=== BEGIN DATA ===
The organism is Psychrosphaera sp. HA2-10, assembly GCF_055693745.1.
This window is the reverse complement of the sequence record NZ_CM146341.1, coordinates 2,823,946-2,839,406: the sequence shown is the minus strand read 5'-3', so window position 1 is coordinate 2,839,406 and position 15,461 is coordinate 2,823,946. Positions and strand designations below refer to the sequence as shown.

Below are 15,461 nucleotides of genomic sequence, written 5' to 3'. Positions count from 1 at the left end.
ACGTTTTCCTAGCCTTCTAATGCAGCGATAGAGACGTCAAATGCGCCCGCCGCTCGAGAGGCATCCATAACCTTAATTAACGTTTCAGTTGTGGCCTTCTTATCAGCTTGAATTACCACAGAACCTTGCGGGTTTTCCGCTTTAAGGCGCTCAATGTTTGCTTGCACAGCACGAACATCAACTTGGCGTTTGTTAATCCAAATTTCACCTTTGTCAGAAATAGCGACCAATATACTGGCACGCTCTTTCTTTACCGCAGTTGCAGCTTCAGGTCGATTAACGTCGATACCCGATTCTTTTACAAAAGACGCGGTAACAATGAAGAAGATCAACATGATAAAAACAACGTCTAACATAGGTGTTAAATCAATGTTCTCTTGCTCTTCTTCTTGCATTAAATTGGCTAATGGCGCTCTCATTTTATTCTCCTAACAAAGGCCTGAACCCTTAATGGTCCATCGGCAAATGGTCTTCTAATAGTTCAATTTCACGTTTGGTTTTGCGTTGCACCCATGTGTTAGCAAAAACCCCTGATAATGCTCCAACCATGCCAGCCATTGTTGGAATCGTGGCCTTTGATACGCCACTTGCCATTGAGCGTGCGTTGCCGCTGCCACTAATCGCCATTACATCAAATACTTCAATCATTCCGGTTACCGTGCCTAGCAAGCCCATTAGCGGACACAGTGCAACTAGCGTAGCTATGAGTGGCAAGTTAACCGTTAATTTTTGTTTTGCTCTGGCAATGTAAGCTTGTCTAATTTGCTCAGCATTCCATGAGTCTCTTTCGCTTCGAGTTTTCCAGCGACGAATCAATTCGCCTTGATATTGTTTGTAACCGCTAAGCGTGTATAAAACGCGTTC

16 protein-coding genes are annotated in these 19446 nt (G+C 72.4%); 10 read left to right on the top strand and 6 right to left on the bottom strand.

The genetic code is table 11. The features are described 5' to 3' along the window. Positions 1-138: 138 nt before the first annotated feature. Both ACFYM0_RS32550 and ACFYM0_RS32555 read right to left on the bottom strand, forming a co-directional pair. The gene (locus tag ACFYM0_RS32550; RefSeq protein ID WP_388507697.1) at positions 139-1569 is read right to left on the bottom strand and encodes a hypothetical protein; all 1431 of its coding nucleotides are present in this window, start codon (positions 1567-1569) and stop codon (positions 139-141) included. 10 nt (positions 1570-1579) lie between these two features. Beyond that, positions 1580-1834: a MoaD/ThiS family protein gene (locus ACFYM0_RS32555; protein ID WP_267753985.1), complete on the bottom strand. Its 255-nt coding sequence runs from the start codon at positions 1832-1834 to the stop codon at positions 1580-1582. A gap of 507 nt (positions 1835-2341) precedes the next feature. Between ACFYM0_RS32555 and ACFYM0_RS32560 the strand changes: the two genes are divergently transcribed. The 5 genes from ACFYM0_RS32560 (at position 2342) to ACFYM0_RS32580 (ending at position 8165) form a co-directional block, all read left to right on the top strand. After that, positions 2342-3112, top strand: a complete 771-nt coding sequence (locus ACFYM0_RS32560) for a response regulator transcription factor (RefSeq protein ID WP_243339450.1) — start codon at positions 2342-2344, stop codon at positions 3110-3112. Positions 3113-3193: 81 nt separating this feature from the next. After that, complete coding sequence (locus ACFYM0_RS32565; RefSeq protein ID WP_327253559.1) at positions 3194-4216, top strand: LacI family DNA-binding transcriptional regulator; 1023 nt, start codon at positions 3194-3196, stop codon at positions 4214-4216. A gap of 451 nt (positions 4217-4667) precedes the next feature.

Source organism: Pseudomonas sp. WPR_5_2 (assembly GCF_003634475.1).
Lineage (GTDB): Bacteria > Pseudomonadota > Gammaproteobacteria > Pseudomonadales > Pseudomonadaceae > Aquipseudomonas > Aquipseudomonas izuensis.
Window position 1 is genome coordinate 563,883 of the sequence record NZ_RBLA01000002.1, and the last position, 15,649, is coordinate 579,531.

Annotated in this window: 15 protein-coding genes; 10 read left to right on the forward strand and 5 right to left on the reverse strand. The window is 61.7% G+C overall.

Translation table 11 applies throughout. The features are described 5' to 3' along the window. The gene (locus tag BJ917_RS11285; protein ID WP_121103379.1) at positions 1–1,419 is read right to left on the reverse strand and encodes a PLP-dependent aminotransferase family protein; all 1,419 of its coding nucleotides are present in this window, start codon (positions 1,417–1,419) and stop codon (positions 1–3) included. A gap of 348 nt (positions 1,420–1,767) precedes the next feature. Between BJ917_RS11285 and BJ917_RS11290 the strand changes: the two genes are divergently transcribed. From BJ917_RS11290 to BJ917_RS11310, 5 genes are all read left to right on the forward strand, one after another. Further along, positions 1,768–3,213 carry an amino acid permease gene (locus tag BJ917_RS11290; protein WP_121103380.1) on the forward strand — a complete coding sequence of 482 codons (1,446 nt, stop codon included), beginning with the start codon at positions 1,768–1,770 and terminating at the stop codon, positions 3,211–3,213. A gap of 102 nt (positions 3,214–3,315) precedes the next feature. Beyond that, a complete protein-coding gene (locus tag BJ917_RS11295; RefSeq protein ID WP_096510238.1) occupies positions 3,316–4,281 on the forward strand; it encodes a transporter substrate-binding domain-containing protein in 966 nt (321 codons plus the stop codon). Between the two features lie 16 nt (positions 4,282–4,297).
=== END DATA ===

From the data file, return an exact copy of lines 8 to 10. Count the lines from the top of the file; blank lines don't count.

Lineage (GTDB): Bacteria > Pseudomonadota > Gammaproteobacteria > Pseudomonadales > Pseudomonadaceae > Aquipseudomonas > Aquipseudomonas izuensis.
Window position 1 is genome coordinate 563,883 of the sequence record NZ_RBLA01000002.1, and the last position, 15,649, is coordinate 579,531.

Annotated in this window: 15 protein-coding genes; 10 read left to right on the forward strand and 5 right to left on the reverse strand. The window is 61.7% G+C overall.